Finn pleaded guilty to a misdemeanor charge of failure to report suspected abuse and was sentenced to two years’ probation in 2012. Ever since, though, he has faced pressure from local Roman Catholics to step down, with some parishioners petitioning Francis to remove him from the diocese.

No U.S. bishop has been forcibly removed for covering up for guilty clergy. And technically speaking, Finn wasn’t removed – he offered to resign, in the same way that Boston’s Cardinal Bernard Law did in 2002 after the clergy sex abuse scandal exploded in his archdiocese.

Law hadn’t been convicted of a crime, as Finn was, and the failure of the Vatican to forcibly remove Finn for three years after he pleaded guilty fueled victims’ complaints that bishops were continuing to enjoy protections even under the “zero tolerance” pledge of Francis.

In a statement, Anne Barrett Doyle, co-director of the online abuse resource BishopAccountability.org, said Finn’s resignation was a welcome step but called on Francis to publicly state that he was removed for mismanaging the Ratigan case and failing to protect children.

She noted that bishops had been allowed to resign under the previous two popes, but that the Vatican has never publicly linked their resignations to mishandling abuse cases.

“We urge Pope Francis to issue such a statement immediately. That would be unprecedented, and it would send a bracing message to bishops and religious superiors worldwide that a new era has begun,” she said.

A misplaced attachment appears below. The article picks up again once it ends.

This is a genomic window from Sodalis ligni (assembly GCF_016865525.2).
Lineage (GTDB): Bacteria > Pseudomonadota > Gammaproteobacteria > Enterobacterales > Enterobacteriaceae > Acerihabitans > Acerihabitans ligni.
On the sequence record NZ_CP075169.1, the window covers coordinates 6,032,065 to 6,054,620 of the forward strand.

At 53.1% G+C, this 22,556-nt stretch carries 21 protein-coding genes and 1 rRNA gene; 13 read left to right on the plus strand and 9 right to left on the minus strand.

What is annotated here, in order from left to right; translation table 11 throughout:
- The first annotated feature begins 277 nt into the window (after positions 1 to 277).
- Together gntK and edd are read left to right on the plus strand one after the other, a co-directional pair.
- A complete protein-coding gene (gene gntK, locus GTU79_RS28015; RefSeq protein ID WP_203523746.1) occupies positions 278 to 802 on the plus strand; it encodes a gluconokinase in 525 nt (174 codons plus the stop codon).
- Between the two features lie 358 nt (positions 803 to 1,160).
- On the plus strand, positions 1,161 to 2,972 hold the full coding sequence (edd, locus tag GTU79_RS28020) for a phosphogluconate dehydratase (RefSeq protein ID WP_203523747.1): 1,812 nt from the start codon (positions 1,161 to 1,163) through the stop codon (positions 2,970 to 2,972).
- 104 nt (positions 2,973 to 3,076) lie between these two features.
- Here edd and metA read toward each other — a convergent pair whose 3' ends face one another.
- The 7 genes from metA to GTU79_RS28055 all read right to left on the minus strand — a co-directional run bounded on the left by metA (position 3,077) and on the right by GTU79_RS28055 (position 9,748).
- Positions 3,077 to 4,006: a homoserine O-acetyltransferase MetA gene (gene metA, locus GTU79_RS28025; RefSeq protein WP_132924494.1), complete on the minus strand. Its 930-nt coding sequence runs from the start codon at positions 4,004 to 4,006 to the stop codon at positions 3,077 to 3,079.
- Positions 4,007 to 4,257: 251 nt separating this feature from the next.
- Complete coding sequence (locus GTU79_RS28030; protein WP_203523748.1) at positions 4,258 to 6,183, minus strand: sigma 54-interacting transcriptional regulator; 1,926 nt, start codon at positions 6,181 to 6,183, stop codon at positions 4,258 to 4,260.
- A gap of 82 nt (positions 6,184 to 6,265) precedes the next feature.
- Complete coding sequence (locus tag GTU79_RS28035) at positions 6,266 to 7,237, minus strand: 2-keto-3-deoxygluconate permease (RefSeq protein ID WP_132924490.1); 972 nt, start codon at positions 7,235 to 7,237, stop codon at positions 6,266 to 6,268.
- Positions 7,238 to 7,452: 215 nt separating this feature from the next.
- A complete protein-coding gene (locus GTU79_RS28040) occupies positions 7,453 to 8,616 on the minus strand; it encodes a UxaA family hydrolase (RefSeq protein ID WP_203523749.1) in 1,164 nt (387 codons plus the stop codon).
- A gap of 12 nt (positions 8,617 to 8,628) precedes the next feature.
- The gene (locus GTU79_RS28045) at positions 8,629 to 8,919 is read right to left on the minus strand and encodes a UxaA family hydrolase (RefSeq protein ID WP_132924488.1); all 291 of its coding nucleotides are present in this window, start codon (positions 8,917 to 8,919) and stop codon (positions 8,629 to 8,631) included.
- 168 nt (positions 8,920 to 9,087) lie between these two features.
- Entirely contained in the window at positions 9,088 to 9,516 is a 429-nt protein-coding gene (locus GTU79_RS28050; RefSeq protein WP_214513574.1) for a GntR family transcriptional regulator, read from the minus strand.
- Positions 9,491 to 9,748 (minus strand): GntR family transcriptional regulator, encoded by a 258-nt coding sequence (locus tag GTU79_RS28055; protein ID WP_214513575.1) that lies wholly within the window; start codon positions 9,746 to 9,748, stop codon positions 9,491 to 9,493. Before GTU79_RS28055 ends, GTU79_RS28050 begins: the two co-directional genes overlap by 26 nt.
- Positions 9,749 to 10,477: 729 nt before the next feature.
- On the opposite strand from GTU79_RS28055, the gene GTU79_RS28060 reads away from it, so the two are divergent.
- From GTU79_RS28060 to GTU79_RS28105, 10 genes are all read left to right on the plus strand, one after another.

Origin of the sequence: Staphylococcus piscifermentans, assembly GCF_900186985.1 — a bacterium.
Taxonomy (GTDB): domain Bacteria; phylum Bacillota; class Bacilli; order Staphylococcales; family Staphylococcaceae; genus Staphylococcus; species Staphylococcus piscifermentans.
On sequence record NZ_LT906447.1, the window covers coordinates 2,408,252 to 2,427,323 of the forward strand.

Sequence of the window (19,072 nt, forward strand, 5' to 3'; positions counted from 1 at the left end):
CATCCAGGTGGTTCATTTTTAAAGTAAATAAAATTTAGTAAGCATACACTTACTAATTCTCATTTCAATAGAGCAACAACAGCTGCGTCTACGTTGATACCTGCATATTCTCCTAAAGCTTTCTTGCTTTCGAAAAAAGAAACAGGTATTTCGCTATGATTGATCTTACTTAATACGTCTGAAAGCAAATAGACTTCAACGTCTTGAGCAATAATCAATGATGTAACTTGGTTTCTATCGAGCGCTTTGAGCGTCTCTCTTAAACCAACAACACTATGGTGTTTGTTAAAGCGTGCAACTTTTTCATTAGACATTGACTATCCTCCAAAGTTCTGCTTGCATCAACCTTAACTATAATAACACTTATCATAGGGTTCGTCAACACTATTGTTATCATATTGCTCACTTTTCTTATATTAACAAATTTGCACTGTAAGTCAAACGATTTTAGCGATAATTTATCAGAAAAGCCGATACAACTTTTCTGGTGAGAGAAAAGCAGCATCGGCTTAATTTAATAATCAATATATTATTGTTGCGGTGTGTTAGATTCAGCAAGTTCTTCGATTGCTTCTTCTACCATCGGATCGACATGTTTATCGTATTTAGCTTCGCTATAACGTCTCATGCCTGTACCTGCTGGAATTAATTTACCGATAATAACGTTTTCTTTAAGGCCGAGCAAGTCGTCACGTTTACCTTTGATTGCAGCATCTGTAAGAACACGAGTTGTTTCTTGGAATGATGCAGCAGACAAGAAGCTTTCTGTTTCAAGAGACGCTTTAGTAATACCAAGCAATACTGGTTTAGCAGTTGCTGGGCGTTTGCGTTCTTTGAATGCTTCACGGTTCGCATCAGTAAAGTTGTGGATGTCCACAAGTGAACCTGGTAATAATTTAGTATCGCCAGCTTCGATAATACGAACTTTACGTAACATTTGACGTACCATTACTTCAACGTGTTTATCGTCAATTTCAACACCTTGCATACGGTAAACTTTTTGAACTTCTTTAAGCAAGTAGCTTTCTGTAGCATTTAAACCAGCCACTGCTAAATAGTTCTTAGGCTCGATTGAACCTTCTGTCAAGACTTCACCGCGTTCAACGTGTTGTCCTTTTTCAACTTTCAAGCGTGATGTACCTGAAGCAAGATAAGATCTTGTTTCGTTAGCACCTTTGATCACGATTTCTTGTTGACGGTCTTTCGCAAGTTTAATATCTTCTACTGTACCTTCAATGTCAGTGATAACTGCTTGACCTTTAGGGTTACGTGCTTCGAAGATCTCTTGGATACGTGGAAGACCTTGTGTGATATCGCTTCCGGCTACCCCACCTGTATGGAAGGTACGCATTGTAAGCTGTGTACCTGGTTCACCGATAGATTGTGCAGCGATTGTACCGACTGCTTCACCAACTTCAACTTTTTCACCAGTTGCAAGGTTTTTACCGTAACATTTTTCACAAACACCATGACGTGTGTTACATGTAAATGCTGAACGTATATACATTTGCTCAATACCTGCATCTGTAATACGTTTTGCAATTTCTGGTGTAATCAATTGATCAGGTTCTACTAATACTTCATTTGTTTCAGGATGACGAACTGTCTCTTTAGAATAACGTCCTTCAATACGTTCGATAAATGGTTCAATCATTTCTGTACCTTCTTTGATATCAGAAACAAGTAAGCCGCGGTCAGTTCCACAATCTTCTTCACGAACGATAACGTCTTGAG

Finn, who apologized for Ratigan’s abuse and took measures to make the diocese safer for children, remains the highest-ranking church official in the U.S. to be convicted of failing to take action in response to abuse allegations.

Even Francis’ top sex abuse adviser, Cardinal Sean O’Malley, had said publicly last year that Francis needs to “urgently” address Finn’s case, though he later stressed that Finn deserved due process and must be spared “crowd-based condemnations.”

The Vatican last fall sent a Canadian archbishop to Finn’s diocese as part of an investigation of his leadership. But until Tuesday, there had been no word about what the pope would do.

In a statement issued by the diocese, Finn said it had been an “honor and joy for me to serve here among so many good people of faith.”

He asked for prayers for the next bishop.

Francis tapped Archbishop Joseph Naumann to lead the diocese temporarily until a new bishop is named. In a letter to the faithful, Naumann said he prayed “that the coming weeks and months will be a time of grace and healing for the diocese.”

The main U.S. victims group, SNAP, praised Finn’s resignation as a “tiny but belated step forward.”

“After centuries of abuse and cover-up done in secrecy … one pope has finally seen fit to oust one bishop for complicity in clergy sex crimes,” said SNAP’s David Clohessy of St. Louis. “That’s encouraging. But it’s only a very tiny drop of reform in an enormous bucket of horror.”

Francis is facing similar pressure to remove a Chilean bishop, Juan Barros, amid an unprecedented outcry over his appointment because of his longtime affiliation with the Rev. Fernando Karadima, who was sanctioned by the Vatican in 2011 for sexually abusing minors.

Karadima’s victims say Barros witnessed their abuse decades ago. He has denied knowing anything until he read news reports of Karadima’s crimes in 2010. The Vatican has defended the appointment.

Earlier this month, members of the pope’s sex abuse advisory commission came to Rome in an unscheduled session to voice their concern about Barros and his suitability for office given he will be responsible for child protection programs.

Complete Article HERE!


This I Believe: Created in God’s Image

Get Adobe Flash player